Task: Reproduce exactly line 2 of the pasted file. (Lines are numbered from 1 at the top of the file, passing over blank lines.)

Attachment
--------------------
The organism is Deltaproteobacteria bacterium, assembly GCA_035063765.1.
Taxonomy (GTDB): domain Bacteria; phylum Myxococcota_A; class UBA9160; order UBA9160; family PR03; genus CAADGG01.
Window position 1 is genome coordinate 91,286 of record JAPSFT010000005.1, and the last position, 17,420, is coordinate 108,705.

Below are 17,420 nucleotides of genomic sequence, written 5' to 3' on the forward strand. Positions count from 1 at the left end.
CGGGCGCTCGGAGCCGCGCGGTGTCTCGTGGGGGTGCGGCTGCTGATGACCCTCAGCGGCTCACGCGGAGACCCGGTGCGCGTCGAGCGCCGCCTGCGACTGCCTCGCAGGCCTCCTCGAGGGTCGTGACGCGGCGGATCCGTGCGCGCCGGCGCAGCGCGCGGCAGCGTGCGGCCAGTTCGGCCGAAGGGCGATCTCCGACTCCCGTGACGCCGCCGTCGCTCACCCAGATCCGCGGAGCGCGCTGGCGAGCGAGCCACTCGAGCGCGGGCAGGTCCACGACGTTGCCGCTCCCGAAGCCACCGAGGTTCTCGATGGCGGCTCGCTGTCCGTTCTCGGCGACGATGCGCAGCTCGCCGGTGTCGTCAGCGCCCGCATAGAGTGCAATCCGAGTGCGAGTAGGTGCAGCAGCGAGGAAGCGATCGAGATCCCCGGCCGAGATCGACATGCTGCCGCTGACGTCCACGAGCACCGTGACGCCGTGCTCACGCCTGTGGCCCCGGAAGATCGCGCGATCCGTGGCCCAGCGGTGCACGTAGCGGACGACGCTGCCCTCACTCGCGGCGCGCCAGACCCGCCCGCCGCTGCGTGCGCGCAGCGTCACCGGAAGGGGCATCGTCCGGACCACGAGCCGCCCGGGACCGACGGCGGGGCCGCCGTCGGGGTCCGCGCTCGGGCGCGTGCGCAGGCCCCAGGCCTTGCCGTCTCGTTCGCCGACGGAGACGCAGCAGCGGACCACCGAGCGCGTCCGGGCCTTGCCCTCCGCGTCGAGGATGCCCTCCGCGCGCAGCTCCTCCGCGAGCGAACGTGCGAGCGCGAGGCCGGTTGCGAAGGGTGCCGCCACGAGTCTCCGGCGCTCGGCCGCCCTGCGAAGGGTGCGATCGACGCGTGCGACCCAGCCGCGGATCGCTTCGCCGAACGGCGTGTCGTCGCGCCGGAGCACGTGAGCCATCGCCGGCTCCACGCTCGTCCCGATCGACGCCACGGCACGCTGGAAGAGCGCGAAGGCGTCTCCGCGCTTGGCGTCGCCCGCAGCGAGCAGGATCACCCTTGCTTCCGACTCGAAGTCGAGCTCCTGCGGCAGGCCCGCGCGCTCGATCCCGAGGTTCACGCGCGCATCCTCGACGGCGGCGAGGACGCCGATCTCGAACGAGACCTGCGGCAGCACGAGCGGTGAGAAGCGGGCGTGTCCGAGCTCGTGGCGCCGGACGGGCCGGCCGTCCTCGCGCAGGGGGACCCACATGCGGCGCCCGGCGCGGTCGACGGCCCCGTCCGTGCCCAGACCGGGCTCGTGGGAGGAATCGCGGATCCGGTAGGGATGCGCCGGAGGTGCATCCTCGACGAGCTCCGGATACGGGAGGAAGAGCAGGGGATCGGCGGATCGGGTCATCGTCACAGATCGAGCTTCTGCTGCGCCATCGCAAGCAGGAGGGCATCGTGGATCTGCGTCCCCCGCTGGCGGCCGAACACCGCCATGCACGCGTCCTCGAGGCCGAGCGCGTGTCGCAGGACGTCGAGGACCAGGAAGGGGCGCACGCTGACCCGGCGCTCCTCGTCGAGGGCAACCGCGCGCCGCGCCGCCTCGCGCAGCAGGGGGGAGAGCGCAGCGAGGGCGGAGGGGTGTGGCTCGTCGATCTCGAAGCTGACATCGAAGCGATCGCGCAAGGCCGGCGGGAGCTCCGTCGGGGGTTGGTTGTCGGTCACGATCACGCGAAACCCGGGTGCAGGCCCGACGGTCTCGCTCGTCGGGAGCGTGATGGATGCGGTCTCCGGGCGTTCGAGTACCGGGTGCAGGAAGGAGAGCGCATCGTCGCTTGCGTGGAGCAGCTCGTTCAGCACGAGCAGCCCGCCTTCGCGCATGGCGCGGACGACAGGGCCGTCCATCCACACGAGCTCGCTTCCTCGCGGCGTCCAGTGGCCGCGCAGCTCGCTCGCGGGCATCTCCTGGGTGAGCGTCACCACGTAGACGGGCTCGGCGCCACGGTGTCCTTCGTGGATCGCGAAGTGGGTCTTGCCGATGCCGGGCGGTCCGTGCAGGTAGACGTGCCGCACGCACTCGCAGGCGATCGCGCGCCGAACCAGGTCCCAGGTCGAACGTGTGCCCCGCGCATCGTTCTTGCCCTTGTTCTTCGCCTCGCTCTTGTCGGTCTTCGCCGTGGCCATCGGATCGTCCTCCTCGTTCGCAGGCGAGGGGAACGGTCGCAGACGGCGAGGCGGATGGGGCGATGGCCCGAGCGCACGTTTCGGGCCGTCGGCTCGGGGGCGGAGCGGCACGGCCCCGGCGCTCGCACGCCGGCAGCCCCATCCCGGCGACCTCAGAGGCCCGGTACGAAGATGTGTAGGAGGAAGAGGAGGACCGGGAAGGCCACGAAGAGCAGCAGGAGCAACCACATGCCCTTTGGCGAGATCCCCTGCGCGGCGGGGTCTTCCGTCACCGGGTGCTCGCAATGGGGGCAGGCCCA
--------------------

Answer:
Taxonomy (GTDB): domain Bacteria; phylum Myxococcota_A; class UBA9160; order UBA9160; family PR03; genus CAADGG01.